For a second year in a row, Woods Hole Oceanographic Institution (WHOI) made waves at the annual TED conference in Vancouver—this time, with an immersive exhibit called Mission:Ocean.
This visually stunning installation represented a unique collaboration between WHOI, OceanX, and the BBC, supported and designed by the Avatar Alliance Foundation. These organizations share a dedication to our ocean world for its stunning beauty and the essential role it plays in sustaining the health of our planet and the wellbeing of people everywhere. Together, they are working to ignite a new conversation about our planet’s largest shared resource.
Sam Harp, WHOI’s Vice President of Advancement and Chief Marketing Officer said of the collaboration that came together at TED2019 for the first time: “It brings together world leaders in ocean discovery, innovation, exploration, and storytelling. This is unprecedented, and it’s exactly the right mix needed to raise awareness and motivate action to sustain the ocean ecosystems we enjoy and depend upon for life and livelihood.”
The focal point of the Mission:Ocean exhibit was a larger-than-life video installation spread across five, 13-foot-tall screens. Complementing the video were a number of additional displays giving an insider’s view of ocean research and discovery. Among them was SharkCam, WHOI’s autonomous underwater robotic tracking and imaging system that gives scientists a shark’s eye view of ocean life, and a piece of an actual hydrothermal vent, collected 2.5 kilometers (1.6 miles) down on the ocean floor by WHOI scientists aboard the iconic human-occupied vehicle Alvin.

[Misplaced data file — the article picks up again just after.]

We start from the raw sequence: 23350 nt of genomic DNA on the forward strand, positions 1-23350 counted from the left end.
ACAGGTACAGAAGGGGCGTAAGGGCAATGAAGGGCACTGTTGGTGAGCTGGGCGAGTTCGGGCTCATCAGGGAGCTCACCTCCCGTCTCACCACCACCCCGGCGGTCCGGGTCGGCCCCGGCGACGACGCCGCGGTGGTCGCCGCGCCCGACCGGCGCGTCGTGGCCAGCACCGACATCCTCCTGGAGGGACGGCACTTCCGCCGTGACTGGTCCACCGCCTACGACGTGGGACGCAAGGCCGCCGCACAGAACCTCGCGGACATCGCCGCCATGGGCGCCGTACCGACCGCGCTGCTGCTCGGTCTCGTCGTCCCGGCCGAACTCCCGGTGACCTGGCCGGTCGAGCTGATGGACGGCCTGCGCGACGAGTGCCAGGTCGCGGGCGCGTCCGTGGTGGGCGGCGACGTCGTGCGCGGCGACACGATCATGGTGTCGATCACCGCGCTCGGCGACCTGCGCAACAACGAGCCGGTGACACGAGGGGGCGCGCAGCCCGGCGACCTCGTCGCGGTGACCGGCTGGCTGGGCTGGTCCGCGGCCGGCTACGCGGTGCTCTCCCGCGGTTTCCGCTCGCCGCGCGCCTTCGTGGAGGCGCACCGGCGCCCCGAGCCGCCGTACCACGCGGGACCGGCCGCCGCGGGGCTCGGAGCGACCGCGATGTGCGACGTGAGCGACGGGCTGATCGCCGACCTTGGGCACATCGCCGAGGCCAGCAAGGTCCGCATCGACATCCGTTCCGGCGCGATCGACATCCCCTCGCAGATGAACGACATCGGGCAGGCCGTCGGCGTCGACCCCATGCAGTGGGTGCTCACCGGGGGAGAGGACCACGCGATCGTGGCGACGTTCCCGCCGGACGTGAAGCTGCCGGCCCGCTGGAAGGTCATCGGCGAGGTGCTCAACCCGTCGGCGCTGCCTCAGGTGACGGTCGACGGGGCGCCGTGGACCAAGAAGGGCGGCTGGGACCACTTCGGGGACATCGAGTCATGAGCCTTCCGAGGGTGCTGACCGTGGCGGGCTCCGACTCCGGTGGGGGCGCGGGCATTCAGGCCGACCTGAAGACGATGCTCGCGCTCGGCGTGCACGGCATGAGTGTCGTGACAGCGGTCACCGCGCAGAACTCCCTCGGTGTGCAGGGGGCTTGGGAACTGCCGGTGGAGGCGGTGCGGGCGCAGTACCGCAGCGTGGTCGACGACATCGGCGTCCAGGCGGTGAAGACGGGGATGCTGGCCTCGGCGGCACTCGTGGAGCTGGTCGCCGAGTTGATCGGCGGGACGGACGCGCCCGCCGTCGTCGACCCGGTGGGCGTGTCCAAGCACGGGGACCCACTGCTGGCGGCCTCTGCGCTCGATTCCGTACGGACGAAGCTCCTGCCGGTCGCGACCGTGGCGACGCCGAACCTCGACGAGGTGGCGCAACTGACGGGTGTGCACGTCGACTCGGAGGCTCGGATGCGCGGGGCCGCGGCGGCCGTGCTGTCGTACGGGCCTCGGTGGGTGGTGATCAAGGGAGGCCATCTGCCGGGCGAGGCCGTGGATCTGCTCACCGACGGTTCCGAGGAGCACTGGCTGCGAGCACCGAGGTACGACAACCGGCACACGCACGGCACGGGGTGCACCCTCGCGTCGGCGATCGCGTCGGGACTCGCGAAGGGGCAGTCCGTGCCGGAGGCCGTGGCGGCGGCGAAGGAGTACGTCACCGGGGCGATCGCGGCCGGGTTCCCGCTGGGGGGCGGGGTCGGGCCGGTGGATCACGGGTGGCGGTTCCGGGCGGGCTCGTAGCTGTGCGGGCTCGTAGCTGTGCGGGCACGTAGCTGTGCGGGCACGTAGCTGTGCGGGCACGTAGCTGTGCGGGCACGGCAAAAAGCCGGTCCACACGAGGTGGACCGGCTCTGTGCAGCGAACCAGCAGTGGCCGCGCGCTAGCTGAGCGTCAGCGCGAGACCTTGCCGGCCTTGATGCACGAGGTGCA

The Mission:Ocean exhibit built on WHOI’s appearance last year on the TED stage. Speaking at the TED2018, WHOI biologist Heidi Sosik told a global audience about WHOI’s Ocean Twilight Zone project, a mission to explore and understand a critical but little-known region of the ocean. WHOI was among seven visionary entrepreneurs and non-profit organizations to be recognized by The Audacious Project, which surfaces and funds critical ideas that have the potential to impact millions of lives. The $35 million award was the largest philanthropic gift in WHOI’s history.
WHOI Board Chair David Scully said that the organisation hoped that “this collaboration will help focus world attention on the ocean and the amazing role it plays in sustaining life on our planet.”